Gratitude and thankfulness are often synonymous, but I think that’s a mistake. Certainly they share the same qualities, and often they share the same words. As verbose as the English language can be, it lacks distinction between words from time to time. This is one of those times.
It’s kind of like rectangles and squares. A square is always a rectangle, but a rectangle isn’t always a square. Gratitude always includes thankfulness, but thankfulness doesn’t always include gratitude. Maybe it’s hairsplitting, but hear me out. I can say, “Thanks” to the grocery clerk when he hands me my receipt. I’m not lying. I’m thankful he took the time and effort to do it. I’m not sure I’m grateful.
Gratefulness runs much deeper than thanks. It’s the soul searing knowledge that without this thing, this action, this expression, this –you fill in the blank, life would be drastically different. Gratefulness informs my attitude. When I’m grateful, the world is much more amazing.
Thankfulness is good. It’s necessary. It allows me to express my feelings, but it doesn’t necessarily run deep. Thankfulness seems more about knowledge. Gratefulness seems more about feeling and comparison, and sometimes it’s about experience.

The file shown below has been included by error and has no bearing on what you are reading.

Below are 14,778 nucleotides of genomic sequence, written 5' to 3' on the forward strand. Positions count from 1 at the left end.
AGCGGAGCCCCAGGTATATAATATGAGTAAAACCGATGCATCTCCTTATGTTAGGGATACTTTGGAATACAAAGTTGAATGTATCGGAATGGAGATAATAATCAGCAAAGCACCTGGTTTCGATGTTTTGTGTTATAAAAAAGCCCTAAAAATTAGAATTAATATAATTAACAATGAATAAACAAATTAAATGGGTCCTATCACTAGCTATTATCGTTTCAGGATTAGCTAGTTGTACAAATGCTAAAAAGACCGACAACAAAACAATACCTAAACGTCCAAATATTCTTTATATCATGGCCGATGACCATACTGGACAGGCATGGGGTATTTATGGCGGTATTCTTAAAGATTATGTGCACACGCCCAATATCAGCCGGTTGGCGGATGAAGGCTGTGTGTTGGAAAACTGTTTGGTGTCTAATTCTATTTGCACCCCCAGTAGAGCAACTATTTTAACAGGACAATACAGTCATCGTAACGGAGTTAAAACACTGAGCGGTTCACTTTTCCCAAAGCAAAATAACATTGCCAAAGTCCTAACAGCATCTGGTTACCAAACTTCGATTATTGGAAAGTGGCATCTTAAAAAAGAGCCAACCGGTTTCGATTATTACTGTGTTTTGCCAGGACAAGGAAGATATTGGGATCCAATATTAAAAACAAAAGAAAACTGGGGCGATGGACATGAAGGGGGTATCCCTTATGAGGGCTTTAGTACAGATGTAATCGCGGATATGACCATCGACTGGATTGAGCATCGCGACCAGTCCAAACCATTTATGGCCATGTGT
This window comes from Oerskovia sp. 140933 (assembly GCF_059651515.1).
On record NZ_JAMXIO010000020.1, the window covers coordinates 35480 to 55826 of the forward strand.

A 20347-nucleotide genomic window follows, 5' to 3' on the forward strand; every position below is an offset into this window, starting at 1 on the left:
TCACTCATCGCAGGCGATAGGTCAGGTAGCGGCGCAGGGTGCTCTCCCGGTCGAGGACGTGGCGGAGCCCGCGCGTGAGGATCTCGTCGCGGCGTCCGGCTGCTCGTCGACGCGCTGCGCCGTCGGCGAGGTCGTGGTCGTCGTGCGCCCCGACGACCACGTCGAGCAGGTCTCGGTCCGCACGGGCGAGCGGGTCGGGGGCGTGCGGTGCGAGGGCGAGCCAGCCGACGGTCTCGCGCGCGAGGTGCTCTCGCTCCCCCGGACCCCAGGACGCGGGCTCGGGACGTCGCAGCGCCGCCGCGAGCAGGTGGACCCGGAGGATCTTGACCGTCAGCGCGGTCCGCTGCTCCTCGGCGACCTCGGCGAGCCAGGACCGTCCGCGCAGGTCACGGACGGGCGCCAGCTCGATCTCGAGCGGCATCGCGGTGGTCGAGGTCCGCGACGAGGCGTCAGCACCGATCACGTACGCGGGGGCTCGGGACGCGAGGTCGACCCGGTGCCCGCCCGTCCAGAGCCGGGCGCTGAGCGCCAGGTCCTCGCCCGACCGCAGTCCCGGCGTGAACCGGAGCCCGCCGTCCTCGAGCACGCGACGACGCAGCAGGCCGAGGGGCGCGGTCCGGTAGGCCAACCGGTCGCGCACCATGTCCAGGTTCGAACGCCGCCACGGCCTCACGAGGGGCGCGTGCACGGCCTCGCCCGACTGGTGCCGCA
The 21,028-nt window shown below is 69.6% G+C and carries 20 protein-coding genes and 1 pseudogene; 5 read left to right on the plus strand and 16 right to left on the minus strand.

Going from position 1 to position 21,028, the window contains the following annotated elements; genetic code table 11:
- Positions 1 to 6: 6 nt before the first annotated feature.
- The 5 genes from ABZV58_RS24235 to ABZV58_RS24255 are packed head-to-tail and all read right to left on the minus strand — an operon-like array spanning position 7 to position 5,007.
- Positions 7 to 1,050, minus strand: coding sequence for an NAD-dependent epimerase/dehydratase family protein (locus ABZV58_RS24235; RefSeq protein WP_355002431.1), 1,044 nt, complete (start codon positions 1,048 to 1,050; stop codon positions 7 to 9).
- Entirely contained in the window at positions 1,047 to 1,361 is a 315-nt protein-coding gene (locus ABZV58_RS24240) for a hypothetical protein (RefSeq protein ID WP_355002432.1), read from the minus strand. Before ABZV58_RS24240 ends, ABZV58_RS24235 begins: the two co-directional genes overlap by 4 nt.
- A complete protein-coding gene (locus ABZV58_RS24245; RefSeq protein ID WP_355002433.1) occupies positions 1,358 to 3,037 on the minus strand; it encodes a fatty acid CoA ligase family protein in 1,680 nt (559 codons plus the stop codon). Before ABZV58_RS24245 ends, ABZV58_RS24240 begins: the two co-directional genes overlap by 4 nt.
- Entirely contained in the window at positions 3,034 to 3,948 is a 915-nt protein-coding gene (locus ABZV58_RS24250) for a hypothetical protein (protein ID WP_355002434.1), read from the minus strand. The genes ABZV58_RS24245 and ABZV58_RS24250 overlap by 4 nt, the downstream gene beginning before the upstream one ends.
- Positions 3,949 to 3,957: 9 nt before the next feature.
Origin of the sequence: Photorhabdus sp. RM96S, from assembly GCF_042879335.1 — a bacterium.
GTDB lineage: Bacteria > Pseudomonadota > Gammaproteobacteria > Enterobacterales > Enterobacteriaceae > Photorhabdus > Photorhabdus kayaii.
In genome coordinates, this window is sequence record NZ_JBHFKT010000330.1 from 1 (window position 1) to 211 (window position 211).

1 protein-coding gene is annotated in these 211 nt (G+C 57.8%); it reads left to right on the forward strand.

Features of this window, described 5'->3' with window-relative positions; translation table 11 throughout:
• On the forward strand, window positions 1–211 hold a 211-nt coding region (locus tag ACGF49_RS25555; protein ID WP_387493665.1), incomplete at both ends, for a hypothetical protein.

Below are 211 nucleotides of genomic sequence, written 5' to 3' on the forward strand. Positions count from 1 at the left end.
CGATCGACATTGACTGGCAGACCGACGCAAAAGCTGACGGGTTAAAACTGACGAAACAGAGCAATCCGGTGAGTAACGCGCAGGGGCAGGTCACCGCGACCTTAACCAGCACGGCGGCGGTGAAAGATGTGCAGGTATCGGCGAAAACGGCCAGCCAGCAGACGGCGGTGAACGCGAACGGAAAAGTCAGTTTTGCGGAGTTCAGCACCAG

Looking at pictures of places choked with pollution leaves me thankful for the clean air I have in Colorado. Living in places with spotty electricity leaves me grateful for the relatively uninterrupted power and the benefits it brings that I enjoy in America. Too often I take those things for granted. I’m thankful if you’re here and reading. I’m grateful if God uses my words to impact you.
I want to be both more thankful and more grateful. I want people to know I appreciate the small graces they insert in my life be it holding a door for me when my arms overflow, driving to an unfamiliar place, or noticing when I have a good hair day. I also want them to know that I’m truly grateful for the large graces they lavish on me—caring for me when I’ve been incapacitated by surgery or illness, praying for me regularly—even daily (that blows my mind!), sacrificing their talent and treasure to minister to TCKs and their families.
I want to express it more. I want to express it to the people in my life. I want to express it to God. I’m not always sure how to do that. Words seem hollow after a while, but some days they’re all I’ve got. Neither gratitude nor thankfulness are much good when they go unexpressed.
Do you see a difference between gratitude and thankfulness? How do you express them best?
Image courtesy of Tacluda.
I’m blogging on Gratitude today with Bonnie the Faith Barista. Hop on over to her site and see what gratitude brews others are serving up today.